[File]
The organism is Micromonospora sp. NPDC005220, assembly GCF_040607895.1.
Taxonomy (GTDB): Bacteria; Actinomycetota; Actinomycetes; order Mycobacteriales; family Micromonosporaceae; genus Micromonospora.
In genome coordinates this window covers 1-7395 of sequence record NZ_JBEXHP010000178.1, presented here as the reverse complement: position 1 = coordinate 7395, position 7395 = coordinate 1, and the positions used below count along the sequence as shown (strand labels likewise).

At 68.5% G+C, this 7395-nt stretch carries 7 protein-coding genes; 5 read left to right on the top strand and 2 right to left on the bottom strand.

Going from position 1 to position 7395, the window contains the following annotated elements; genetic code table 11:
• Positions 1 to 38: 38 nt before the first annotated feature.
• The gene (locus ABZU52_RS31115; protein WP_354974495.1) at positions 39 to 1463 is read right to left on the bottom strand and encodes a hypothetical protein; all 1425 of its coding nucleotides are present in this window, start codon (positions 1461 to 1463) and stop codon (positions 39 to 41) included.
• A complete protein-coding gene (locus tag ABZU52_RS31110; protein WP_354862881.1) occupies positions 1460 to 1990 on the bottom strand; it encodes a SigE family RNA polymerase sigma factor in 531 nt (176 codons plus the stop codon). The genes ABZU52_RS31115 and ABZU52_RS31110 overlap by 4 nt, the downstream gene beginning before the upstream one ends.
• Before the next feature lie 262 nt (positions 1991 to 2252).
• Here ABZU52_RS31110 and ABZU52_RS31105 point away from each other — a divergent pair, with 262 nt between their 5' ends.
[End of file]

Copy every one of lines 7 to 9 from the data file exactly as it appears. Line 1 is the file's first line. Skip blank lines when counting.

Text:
• The gene (locus ABZU52_RS31115; protein WP_354974495.1) at positions 39 to 1463 is read right to left on the bottom strand and encodes a hypothetical protein; all 1425 of its coding nucleotides are present in this window, start codon (positions 1461 to 1463) and stop codon (positions 39 to 41) included.
• A complete protein-coding gene (locus tag ABZU52_RS31110; protein WP_354862881.1) occupies positions 1460 to 1990 on the bottom strand; it encodes a SigE family RNA polymerase sigma factor in 531 nt (176 codons plus the stop codon). The genes ABZU52_RS31115 and ABZU52_RS31110 overlap by 4 nt, the downstream gene beginning before the upstream one ends.
• Before the next feature lie 262 nt (positions 1991 to 2252).